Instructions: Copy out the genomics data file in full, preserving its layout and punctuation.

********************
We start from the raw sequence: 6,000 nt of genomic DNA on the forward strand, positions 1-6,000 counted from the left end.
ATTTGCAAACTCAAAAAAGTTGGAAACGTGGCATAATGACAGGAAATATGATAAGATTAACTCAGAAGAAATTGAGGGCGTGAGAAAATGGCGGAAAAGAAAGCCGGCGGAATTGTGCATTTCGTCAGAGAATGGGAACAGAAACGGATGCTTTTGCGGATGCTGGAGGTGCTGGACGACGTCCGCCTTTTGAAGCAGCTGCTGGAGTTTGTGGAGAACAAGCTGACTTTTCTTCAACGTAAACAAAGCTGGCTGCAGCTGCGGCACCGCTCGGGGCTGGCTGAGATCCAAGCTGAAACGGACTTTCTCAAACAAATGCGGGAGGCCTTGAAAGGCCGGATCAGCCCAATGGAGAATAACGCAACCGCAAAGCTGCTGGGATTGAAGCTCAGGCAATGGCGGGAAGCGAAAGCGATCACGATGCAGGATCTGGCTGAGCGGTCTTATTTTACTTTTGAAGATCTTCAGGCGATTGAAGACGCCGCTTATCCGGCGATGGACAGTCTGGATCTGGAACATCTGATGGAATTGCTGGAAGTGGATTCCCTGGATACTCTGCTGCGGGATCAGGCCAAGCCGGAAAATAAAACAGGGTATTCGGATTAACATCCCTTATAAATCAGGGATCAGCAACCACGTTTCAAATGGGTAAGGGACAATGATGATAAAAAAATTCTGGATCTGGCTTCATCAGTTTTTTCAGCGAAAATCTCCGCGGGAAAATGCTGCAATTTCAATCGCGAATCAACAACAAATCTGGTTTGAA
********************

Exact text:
We start from the raw sequence: 6,000 nt of genomic DNA on the forward strand, positions 1-6,000 counted from the left end.
ATTTGCAAACTCAAAAAAGTTGGAAACGTGGCATAATGACAGGAAATATGATAAGATTAACTCAGAAGAAATTGAGGGCGTGAGAAAATGGCGGAAAAGAAAGCCGGCGGAATTGTGCATTTCGTCAGAGAATGGGAACAGAAACGGATGCTTTTGCGGATGCTGGAGGTGCTGGACGACGTCCGCCTTTTGAAGCAGCTGCTGGAGTTTGTGGAGAACAAGCTGACTTTTCTTCAACGTAAACAAAGCTGGCTGCAGCTGCGGCACCGCTCGGGGCTGGCTGAGATCCAAGCTGAAACGGACTTTCTCAAACAAATGCGGGAGGCCTTGAAAGGCCGGATCAGCCCAATGGAGAATAACGCAACCGCAAAGCTGCTGGGATTGAAGCTCAGGCAATGGCGGGAAGCGAAAGCGATCACGATGCAGGATCTGGCTGAGCGGTCTTATTTTACTTTTGAAGATCTTCAGGCGATTGAAGACGCCGCTTATCCGGCGATGGACAGTCTGGATCTGGAACATCTGATGGAATTGCTGGAAGTGGATTCCCTGGATACTCTGCTGCGGGATCAGGCCAAGCCGGAAAATAAAACAGGGTATTCGGATTAACATCCCTTATAAATCAGGGATCAGCAACCACGTTTCAAATGGGTAAGGGACAATGATGATAAAAAAATTCTGGATCTGGCTTCATCAGTTTTTTCAGCGAAAATCTCCGCGGGAAAATGCTGCAATTTCAATCGCGAATCAACAACAAATCTGGTTTGAA